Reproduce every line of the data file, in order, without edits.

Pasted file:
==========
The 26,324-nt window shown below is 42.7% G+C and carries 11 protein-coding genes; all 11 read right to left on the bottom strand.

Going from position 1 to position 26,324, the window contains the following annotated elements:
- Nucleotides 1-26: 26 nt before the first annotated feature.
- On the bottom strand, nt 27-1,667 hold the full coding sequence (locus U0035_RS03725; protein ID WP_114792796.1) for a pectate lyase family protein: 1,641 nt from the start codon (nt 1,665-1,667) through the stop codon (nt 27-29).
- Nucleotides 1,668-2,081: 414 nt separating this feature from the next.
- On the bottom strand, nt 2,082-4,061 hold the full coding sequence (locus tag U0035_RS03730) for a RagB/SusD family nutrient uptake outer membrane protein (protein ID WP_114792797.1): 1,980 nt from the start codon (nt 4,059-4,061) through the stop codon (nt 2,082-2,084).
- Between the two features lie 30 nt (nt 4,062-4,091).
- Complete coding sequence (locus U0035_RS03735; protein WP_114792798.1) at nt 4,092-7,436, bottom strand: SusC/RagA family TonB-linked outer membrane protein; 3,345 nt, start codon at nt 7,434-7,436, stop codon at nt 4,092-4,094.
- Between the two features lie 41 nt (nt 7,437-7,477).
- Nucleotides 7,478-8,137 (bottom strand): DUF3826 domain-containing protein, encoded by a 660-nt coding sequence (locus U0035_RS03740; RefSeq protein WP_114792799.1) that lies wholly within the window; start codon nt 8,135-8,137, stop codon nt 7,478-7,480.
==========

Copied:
The 26,324-nt window shown below is 42.7% G+C and carries 11 protein-coding genes; all 11 read right to left on the bottom strand.

Going from position 1 to position 26,324, the window contains the following annotated elements:
- Nucleotides 1-26: 26 nt before the first annotated feature.
- On the bottom strand, nt 27-1,667 hold the full coding sequence (locus U0035_RS03725; protein ID WP_114792796.1) for a pectate lyase family protein: 1,641 nt from the start codon (nt 1,665-1,667) through the stop codon (nt 27-29).
- Nucleotides 1,668-2,081: 414 nt separating this feature from the next.
- On the bottom strand, nt 2,082-4,061 hold the full coding sequence (locus tag U0035_RS03730) for a RagB/SusD family nutrient uptake outer membrane protein (protein ID WP_114792797.1): 1,980 nt from the start codon (nt 4,059-4,061) through the stop codon (nt 2,082-2,084).
- Between the two features lie 30 nt (nt 4,062-4,091).
- Complete coding sequence (locus U0035_RS03735; protein WP_114792798.1) at nt 4,092-7,436, bottom strand: SusC/RagA family TonB-linked outer membrane protein; 3,345 nt, start codon at nt 7,434-7,436, stop codon at nt 4,092-4,094.
- Between the two features lie 41 nt (nt 7,437-7,477).
- Nucleotides 7,478-8,137 (bottom strand): DUF3826 domain-containing protein, encoded by a 660-nt coding sequence (locus U0035_RS03740; RefSeq protein WP_114792799.1) that lies wholly within the window; start codon nt 8,135-8,137, stop codon nt 7,478-7,480.